But I’m thinking that this is the heart of the innovation gap problem. We really need quantitatively more thinking and learning. And two $100,000 a year executives can certainly think and learn a lot more than one $200,000 a year executive. Perhaps that is a good place to start if we really want to improve innovation. It would certainly help improve the problems we have with both national employment figures and the growing income gap. And it would dilute a lot of the fear hobbling significant innovation.

Innovation today invariably raises issues of great complexity that require solutions that can come only from deep learning across disciplines and domains. If you want the fantastic rewards of operational disruption, which requires systemic or radical innovation, then you need more people with the time to fearlessly study ideas that high-priced lazy meat dismisses as cockamamie.

Web ghettos

December 2, 2009 Leave a comment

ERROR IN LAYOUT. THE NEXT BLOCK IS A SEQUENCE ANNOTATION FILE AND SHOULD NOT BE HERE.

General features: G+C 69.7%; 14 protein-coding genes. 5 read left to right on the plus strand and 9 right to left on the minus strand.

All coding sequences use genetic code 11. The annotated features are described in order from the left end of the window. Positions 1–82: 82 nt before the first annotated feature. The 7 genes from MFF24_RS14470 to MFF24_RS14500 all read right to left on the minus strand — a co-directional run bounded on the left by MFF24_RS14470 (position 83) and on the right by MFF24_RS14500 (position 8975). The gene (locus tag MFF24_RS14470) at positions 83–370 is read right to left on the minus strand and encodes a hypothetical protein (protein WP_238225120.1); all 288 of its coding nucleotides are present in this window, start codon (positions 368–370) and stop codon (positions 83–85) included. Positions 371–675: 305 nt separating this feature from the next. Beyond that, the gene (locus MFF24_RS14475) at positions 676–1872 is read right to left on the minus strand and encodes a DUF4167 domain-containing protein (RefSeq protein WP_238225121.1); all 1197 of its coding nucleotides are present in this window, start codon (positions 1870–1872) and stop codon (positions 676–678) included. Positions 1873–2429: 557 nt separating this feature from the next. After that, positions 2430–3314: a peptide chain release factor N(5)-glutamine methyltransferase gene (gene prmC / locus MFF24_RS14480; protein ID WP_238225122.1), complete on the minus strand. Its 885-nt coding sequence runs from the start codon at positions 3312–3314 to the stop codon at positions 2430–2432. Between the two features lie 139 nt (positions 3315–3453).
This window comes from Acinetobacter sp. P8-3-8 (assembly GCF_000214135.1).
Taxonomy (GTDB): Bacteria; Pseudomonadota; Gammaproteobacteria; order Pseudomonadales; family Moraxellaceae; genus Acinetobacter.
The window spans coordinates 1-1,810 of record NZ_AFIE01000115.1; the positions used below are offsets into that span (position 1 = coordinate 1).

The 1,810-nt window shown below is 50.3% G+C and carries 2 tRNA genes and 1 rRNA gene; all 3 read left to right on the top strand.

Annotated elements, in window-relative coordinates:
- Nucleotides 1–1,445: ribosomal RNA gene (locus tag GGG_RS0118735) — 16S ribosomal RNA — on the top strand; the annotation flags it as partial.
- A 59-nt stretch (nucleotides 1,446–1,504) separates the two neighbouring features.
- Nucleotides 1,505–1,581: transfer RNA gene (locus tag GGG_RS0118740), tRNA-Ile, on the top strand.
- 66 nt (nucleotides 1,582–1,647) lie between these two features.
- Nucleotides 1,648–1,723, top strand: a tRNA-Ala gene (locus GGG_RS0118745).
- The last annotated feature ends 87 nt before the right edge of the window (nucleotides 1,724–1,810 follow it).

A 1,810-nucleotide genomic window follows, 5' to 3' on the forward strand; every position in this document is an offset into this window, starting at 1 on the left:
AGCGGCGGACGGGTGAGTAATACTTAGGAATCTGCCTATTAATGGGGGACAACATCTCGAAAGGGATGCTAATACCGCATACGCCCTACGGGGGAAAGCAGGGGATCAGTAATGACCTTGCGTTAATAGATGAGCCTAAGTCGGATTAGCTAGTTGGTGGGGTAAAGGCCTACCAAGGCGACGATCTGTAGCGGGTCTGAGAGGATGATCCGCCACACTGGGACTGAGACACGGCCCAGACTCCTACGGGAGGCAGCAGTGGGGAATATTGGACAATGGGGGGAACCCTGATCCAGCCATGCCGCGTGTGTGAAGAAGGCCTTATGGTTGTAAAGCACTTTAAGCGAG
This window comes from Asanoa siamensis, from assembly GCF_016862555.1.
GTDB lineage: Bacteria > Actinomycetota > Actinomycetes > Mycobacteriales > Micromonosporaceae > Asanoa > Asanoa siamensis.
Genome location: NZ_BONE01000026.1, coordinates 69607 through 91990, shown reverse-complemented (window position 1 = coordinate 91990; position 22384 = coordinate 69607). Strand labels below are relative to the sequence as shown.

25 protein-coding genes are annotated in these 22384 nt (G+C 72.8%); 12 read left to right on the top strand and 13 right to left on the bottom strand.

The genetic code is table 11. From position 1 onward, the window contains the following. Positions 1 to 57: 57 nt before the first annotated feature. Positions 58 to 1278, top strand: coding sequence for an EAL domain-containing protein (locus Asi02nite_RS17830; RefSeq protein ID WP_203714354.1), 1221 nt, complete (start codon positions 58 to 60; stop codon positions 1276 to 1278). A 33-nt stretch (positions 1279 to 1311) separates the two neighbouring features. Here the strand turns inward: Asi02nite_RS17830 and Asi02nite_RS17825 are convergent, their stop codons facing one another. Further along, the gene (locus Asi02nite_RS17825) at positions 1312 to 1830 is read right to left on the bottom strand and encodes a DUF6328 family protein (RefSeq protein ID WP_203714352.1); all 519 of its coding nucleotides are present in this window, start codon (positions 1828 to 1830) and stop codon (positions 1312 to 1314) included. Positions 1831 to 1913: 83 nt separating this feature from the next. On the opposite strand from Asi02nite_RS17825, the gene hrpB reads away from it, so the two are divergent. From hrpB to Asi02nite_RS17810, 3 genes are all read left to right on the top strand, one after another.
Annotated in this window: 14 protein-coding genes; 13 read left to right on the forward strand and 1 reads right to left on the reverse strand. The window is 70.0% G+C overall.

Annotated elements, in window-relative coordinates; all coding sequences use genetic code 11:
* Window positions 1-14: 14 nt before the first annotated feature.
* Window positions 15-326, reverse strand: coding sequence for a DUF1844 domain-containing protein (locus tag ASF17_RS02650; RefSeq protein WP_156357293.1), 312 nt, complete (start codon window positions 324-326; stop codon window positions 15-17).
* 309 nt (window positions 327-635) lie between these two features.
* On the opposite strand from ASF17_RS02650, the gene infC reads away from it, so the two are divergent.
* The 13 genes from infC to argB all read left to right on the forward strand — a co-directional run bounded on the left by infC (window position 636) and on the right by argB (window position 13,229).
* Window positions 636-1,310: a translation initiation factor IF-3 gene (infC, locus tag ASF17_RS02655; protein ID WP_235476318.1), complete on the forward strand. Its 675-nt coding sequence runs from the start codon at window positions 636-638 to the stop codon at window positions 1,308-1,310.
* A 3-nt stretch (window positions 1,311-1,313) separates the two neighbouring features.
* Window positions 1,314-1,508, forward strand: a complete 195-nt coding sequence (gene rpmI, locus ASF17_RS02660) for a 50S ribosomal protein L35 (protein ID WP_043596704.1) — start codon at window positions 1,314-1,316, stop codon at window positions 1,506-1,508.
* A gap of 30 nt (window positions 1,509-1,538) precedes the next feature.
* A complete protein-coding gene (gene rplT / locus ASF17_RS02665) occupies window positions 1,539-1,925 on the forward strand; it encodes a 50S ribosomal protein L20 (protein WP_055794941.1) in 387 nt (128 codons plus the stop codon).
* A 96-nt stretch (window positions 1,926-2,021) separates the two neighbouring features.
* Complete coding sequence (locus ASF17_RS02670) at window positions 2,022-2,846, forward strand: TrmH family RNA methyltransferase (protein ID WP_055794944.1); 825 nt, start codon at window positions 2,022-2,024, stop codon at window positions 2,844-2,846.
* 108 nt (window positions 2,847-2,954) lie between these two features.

I was born and raised in a small town. Most of the time, I was anxious to get away from that small town with its small town ideas, small town attitudes and small town culture. So, when I was finally able to make the break to university, I was gone like a shot. Ever since, I’ve lived in large cosmopolitan cities that have offered myriad opportunities to experience and enjoy many ideas, attitudes and cultures.

I’ve come to realize since, however, that with something gained, something has been lost. While I no longer have to endure small town people, they no longer have to endure me either. And isn’t that the conundrum of antipathy? With the mobility offered by wealth and the car, we have created self-imposed cultural ghettos for ourselves. And, in the process, we have created “anonymous others” that we can disdain as either effete city-slickers or ignorant hillbillies. If we shared the intimacies of our daily lives with each other, as happens in a small community, there would be more opportunity for cross-pollination of ideas and attitudes. Or at least more effort to come to terms with those we bump into every day.

The same thinking is at the core of much city planning today thanks to Jane Jacobs. She advocated building communities of mixed incomes and races within cities. Such engineered community diversity has virtually eliminated the ghettos that perpetuated negative attitudes within and without.